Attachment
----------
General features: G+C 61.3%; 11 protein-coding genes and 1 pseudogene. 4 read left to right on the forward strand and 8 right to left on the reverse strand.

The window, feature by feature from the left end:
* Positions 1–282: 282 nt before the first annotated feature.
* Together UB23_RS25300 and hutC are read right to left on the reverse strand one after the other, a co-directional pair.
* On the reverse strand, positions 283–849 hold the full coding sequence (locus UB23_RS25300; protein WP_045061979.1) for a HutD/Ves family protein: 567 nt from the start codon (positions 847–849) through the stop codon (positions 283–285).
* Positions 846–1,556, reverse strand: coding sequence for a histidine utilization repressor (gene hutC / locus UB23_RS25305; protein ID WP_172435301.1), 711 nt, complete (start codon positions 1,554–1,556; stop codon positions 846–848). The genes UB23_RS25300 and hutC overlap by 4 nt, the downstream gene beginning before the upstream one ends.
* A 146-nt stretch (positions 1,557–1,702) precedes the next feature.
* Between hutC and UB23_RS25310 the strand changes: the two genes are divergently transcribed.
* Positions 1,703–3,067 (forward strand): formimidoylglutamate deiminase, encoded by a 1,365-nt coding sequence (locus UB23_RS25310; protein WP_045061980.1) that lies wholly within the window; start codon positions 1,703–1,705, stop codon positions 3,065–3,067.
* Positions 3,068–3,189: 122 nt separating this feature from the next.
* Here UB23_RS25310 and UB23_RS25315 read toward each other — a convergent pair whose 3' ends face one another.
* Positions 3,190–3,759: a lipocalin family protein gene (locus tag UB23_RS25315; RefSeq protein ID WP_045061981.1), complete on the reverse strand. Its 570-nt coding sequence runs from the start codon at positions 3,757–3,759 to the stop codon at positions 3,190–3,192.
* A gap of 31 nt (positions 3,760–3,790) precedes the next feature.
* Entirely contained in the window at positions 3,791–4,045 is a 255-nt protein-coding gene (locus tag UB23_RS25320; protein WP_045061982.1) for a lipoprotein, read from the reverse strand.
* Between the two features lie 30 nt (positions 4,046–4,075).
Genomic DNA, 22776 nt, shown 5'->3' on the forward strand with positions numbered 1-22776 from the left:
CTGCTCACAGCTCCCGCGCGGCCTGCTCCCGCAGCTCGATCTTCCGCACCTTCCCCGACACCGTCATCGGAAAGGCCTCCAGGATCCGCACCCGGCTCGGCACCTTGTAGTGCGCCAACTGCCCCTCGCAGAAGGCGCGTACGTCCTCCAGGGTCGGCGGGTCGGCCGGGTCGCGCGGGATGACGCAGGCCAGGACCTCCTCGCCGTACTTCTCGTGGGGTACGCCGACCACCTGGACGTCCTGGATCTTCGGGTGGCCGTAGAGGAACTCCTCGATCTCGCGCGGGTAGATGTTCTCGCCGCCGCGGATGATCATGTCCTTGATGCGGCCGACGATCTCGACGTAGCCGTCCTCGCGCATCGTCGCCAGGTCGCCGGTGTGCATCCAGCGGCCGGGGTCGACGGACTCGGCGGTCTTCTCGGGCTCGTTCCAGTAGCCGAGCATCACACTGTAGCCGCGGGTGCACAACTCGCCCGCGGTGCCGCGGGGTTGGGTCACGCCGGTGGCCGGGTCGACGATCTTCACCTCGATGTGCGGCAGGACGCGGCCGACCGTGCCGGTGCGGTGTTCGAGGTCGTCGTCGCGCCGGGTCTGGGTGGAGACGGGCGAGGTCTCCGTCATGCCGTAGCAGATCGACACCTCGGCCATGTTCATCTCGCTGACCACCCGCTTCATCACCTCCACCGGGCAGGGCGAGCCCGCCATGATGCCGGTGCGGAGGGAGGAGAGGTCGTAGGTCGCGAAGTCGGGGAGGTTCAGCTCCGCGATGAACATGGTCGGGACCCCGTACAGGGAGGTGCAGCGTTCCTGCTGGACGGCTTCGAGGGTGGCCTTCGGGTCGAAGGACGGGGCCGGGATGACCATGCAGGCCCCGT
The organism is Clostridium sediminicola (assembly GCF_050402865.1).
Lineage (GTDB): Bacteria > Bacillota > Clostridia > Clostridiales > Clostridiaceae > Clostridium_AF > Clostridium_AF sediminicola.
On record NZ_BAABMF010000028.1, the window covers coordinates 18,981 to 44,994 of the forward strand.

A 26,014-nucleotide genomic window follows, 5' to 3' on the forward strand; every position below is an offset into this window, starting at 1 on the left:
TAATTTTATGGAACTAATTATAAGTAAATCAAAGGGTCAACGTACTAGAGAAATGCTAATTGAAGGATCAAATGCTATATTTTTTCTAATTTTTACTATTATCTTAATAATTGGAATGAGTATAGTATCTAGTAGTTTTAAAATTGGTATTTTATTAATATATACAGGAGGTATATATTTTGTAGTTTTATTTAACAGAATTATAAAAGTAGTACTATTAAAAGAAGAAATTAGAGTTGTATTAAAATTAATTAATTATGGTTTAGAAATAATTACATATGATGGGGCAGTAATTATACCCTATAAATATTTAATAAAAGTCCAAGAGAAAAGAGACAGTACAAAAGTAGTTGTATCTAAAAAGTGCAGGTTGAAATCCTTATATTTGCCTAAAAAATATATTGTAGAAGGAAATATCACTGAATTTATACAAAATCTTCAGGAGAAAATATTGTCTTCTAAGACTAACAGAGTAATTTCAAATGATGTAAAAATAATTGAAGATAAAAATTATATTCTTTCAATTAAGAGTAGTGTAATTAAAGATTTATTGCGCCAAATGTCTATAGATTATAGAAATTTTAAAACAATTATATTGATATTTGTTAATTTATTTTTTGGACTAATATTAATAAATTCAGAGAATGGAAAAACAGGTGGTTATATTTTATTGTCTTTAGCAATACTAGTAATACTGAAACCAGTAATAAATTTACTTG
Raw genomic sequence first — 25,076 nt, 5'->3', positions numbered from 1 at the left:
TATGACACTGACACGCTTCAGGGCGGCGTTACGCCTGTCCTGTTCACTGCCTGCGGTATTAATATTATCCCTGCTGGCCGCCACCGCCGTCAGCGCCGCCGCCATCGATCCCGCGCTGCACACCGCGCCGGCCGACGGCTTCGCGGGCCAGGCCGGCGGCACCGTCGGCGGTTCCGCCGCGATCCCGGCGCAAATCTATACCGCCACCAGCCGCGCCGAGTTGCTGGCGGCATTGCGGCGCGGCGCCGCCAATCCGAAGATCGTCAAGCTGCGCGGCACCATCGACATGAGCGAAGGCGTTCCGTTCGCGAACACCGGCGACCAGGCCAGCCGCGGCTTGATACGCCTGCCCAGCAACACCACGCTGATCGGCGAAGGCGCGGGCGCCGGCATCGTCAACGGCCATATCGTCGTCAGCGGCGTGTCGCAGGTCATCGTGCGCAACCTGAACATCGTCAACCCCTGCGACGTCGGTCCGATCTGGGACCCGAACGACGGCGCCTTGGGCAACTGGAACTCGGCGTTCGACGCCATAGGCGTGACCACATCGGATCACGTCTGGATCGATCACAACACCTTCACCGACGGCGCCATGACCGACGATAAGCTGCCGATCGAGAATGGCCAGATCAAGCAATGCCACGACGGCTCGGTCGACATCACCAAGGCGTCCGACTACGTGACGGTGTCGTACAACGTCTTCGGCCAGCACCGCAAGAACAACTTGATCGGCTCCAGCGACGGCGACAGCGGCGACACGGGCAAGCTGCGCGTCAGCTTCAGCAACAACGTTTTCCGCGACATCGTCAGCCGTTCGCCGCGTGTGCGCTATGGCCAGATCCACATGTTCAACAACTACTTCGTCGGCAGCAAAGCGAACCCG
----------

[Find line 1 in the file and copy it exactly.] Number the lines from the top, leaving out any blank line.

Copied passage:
General features: G+C 61.3%; 11 protein-coding genes and 1 pseudogene. 4 read left to right on the forward strand and 8 right to left on the reverse strand.